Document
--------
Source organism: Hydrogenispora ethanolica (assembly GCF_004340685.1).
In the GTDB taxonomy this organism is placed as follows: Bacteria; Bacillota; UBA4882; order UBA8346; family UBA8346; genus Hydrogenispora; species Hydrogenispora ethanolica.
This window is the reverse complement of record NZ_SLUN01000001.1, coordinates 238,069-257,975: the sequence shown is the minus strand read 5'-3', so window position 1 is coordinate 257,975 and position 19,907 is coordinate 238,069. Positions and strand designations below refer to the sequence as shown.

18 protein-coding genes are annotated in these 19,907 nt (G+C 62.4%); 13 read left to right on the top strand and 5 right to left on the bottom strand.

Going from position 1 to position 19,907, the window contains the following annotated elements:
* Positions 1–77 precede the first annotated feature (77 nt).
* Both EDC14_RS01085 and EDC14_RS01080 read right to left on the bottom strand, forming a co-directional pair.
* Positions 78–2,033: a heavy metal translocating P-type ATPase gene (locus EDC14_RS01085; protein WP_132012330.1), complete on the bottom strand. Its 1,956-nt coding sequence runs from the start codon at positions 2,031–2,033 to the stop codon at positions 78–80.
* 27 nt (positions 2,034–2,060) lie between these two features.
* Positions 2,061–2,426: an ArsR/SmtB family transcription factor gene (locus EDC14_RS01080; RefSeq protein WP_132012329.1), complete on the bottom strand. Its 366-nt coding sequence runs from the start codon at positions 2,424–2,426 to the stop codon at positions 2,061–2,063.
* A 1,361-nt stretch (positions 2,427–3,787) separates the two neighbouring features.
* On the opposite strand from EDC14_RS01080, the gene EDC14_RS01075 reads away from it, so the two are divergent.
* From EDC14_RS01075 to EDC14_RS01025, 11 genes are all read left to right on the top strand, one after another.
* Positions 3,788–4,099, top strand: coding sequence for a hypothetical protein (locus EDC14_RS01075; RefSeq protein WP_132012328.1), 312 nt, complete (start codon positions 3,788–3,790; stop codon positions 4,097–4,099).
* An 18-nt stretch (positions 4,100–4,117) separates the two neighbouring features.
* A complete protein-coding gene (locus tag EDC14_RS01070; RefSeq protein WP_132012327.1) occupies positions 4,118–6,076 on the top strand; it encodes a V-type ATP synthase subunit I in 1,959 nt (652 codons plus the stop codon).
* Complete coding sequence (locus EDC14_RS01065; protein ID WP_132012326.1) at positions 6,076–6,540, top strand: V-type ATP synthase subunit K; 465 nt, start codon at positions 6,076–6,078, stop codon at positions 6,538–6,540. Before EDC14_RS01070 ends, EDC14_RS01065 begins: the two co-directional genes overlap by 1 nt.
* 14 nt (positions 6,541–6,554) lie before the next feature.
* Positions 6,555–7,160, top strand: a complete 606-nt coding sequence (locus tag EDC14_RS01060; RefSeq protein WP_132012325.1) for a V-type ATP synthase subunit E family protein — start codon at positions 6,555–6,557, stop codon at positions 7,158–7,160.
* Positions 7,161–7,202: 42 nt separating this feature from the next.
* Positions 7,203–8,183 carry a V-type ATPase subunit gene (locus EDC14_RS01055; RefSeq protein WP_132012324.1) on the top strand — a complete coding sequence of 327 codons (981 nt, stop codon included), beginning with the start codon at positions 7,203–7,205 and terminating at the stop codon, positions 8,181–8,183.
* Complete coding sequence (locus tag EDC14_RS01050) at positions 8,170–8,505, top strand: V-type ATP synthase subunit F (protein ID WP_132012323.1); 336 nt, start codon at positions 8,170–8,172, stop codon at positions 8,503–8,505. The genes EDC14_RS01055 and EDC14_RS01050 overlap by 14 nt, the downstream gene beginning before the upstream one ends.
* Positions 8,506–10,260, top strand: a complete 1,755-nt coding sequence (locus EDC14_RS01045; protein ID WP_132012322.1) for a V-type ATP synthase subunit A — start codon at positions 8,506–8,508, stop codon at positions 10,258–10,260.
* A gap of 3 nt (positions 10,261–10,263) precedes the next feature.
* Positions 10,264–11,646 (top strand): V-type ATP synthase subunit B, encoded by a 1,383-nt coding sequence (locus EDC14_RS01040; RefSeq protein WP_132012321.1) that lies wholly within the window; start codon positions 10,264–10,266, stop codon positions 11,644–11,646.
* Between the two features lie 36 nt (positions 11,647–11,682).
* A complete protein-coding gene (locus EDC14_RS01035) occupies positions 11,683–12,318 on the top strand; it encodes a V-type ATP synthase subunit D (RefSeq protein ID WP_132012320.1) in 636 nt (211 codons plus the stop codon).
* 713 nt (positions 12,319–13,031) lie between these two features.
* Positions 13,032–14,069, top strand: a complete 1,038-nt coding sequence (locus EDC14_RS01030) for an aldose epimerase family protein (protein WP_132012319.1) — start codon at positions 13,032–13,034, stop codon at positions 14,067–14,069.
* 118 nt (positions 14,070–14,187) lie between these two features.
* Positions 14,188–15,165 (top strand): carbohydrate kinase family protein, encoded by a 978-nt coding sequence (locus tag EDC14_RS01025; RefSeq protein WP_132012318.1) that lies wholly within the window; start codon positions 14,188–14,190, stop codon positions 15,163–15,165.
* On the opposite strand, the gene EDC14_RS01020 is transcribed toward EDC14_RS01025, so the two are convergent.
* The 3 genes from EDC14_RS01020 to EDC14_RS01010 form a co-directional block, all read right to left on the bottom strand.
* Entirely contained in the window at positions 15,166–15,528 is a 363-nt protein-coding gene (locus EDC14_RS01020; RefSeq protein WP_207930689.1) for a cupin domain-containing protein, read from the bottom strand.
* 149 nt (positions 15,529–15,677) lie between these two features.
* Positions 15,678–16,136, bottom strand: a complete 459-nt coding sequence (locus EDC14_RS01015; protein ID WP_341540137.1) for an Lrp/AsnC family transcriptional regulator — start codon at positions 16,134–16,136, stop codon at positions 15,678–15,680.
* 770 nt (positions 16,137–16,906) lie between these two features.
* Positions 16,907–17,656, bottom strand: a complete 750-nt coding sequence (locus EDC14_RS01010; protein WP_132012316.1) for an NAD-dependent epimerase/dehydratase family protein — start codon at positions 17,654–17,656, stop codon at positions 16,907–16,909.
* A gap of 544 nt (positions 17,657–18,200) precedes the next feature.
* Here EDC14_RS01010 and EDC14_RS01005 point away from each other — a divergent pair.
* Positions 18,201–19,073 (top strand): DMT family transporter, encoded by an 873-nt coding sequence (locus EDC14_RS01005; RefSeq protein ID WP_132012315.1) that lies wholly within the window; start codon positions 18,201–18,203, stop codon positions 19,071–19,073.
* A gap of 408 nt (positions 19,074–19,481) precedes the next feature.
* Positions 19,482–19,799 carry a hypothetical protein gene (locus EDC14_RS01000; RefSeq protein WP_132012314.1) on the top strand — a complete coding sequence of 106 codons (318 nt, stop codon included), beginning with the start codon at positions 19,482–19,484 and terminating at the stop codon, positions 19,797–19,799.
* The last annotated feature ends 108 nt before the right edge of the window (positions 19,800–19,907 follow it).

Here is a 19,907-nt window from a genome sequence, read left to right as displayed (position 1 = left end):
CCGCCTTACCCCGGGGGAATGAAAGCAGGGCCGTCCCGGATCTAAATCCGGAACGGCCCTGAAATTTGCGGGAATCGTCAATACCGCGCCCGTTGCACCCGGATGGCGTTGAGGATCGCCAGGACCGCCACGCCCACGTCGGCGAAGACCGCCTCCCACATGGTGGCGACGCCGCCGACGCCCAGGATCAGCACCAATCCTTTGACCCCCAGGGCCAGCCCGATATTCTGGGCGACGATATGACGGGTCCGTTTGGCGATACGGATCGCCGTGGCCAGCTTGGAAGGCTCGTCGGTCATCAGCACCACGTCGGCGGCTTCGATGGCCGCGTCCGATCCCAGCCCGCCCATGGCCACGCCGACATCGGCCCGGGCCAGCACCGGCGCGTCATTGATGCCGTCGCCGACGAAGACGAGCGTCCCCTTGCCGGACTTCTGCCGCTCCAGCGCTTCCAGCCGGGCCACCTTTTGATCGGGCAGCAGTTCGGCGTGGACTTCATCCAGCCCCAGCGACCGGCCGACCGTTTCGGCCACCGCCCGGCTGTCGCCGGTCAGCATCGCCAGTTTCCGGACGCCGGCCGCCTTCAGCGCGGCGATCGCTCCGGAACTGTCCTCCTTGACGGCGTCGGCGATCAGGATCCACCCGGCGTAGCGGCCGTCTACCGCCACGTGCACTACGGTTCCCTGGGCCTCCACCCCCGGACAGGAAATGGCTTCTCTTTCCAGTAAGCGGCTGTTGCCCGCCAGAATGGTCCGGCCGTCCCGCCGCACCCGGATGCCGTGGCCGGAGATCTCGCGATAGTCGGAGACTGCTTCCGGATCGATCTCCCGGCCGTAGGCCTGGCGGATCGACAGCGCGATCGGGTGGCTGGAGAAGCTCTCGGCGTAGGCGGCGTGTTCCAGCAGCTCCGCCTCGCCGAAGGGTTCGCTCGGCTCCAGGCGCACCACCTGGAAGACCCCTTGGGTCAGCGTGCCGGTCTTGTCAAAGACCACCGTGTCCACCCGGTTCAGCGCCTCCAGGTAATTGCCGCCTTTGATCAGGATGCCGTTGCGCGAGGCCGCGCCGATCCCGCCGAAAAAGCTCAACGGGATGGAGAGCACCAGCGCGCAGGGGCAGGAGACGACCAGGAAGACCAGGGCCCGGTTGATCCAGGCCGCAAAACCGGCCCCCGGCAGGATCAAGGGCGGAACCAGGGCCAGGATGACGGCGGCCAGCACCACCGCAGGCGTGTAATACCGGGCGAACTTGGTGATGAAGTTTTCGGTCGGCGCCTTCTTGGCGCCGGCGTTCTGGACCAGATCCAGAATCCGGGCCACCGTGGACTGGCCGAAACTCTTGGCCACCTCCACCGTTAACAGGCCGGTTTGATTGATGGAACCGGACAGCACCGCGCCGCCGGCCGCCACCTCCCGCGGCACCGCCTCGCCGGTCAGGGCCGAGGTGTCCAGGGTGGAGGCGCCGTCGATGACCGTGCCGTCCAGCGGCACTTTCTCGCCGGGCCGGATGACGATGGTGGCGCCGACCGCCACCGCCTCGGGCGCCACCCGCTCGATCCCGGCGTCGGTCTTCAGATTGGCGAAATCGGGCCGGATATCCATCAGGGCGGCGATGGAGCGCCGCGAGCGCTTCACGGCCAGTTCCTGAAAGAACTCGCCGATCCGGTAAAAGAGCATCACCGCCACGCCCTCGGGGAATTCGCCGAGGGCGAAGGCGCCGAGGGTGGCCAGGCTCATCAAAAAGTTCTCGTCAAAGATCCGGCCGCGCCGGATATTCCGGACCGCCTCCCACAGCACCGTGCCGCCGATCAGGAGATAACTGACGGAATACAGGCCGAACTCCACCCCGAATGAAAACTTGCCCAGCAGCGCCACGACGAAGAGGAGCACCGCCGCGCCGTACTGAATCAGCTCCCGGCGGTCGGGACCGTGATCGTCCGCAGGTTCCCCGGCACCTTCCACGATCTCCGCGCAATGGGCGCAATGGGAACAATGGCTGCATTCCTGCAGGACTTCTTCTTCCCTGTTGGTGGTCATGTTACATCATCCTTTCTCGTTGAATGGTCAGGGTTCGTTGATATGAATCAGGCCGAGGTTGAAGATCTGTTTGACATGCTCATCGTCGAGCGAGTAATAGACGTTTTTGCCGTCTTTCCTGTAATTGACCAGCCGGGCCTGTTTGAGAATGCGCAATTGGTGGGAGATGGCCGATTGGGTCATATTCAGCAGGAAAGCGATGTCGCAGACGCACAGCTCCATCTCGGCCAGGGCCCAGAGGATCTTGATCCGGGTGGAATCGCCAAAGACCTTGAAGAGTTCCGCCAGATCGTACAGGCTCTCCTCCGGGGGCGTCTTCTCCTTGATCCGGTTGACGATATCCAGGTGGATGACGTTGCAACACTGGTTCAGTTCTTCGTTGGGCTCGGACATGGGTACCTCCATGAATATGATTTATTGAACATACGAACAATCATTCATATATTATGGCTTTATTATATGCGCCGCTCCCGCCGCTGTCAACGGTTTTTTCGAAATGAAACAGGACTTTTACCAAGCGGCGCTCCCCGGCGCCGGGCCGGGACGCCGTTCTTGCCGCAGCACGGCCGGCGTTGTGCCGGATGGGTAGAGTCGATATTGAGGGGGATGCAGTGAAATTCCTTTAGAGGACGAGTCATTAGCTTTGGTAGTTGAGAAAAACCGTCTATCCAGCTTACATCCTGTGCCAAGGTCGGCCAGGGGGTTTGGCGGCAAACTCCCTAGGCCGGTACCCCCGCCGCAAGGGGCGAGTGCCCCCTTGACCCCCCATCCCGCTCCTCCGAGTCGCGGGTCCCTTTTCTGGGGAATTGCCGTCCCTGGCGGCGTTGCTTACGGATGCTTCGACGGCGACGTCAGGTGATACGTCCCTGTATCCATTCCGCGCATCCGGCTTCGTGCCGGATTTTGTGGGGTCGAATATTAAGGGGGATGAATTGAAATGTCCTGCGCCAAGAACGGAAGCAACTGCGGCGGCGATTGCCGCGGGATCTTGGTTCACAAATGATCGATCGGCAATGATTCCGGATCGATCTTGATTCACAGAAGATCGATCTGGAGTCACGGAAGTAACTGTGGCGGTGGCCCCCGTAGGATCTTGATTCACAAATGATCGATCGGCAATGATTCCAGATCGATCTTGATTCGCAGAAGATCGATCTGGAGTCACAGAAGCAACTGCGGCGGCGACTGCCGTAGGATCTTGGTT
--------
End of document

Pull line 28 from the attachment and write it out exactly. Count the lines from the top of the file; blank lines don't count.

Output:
* 713 nt (positions 12,319–13,031) lie between these two features.